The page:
Theme: Clinical Research Year: 2022
Background/Approach: The Tasmanian Eliminate Hepatitis C Australian Outreach Project (TEHCAO)
commenced in May 2020, providing community-based, nurse-led hepatitis C outreach model of care.
The aim of the TEHCAO project is to establish hepatitis C testing and treatment pathways outside of
tertiary settings, and reach people at-risk and living with hepatitis C in Tasmania. The project
provides hepatitis C education, testing and linkage to treatment for people from priority populations
Analysis/Argument: Nurse outreach clinics are available at needle and syringe program and alcohol
and other drug services to increase access to testing and treatment for people who are at-risk of
hepatitis C. The TEHCAO project has partnered with State-wide Mental Health Services (SMHS) to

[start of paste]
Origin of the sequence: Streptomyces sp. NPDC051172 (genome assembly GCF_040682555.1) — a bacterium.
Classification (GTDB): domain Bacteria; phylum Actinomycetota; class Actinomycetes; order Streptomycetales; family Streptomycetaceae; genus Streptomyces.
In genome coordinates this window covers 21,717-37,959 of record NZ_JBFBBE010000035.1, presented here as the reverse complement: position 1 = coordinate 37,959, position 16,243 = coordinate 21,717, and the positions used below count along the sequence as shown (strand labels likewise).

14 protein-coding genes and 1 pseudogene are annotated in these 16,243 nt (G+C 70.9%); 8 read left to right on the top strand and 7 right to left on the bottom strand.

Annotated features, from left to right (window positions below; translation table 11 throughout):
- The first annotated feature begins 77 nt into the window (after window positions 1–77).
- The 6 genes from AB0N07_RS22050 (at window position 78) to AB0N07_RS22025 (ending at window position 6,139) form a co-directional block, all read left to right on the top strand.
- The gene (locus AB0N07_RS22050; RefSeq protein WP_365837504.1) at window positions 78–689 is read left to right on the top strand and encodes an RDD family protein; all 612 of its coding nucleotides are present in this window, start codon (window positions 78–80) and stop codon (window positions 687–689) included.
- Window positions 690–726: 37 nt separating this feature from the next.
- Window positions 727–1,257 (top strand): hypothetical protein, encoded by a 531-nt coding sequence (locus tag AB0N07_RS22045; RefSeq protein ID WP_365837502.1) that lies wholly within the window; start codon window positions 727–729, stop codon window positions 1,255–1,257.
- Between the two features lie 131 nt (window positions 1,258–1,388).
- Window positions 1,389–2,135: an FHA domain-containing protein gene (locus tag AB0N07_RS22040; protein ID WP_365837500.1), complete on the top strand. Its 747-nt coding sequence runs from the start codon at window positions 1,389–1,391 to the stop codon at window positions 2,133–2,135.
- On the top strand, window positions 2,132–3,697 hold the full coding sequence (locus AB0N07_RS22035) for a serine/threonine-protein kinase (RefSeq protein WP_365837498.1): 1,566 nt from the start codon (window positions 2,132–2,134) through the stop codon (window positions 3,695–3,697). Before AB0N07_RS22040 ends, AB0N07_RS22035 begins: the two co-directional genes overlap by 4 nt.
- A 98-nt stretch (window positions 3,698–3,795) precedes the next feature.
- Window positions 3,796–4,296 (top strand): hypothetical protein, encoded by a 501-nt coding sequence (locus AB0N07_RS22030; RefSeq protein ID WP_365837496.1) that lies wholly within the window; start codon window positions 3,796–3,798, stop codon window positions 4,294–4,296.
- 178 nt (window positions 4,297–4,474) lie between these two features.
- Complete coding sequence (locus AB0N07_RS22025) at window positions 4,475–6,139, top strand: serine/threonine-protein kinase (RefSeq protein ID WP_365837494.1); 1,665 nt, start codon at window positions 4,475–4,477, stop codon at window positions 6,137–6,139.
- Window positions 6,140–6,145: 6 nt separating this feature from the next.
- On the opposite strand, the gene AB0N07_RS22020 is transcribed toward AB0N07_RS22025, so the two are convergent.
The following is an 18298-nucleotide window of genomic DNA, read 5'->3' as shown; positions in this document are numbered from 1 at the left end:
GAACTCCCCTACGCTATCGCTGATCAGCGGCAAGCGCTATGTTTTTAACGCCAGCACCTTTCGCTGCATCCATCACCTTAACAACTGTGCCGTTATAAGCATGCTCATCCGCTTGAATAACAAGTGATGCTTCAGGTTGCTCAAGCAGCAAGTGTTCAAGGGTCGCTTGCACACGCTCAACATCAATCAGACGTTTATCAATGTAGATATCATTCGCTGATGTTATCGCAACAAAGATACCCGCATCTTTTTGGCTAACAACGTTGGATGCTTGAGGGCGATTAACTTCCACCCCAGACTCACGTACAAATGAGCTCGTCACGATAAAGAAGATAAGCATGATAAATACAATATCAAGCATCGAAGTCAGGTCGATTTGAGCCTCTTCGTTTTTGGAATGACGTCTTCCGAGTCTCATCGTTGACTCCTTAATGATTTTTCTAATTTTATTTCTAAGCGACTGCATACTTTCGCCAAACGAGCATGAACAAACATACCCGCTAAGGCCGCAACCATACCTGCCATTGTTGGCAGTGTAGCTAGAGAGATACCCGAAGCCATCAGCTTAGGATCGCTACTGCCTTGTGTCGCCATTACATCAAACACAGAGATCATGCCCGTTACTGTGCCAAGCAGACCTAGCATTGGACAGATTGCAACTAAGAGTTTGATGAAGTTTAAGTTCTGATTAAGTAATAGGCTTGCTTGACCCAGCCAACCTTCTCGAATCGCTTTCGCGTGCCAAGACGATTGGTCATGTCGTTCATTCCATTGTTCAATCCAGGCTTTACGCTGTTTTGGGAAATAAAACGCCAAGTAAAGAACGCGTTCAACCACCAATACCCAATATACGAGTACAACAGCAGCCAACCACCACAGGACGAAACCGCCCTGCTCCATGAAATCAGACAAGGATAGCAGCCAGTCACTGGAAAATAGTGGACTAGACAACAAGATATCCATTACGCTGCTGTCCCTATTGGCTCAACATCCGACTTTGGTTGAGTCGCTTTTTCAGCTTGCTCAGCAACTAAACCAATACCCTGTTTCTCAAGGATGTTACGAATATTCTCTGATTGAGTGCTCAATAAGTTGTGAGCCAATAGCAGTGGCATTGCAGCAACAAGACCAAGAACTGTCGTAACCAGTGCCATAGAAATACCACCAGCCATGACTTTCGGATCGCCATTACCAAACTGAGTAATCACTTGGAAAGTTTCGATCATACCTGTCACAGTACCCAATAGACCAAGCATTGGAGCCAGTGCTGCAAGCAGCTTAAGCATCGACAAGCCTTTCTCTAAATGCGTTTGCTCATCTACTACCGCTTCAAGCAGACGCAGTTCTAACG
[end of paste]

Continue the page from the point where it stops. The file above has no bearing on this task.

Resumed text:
establish HCV screening and treatment pathways for all clients of this service.
Outcomes/Results: In the NSP setting, the outreach nurse has provided hepatitis C education to 505
clients. 241 venepunctures have been performed, of which 22 (9%) clients have tested HCV RNA
positive. Among the 22 HCV RNA positive clients, 19 (86%) have commenced treatment. 18 clients
have been identified as HCV RNA positive through the SMHS partnership, of which 100% have
commenced treatment. Eight referrals have been received through Sexual Health Services for HCV
RNA positive clients, of which six (75%) have commenced treatment. Overall, 48 clients have been
identified through the TEHCAO project, of which 44 (92%) clients have commenced treatment.
Conclusions/Applications: The TEHCAO project provides person-centred, accessible hepatitis C care
in the priority settings of mental health, needle and syringe program and alcohol and other drug
services. A key advantage of outreach clinics is that the care provided is in environments that are
familiar and convenient to people. The individualised approach of the TEHCAO project has been
effective in identifying people living with hepatitis C and assisting them to commence treatment.
Disclosure of Interest Statement: The Eliminate Hepatitis C Australia Partnership is funded through
the Paul Ramsay Foundation with support from the Burnet Institute.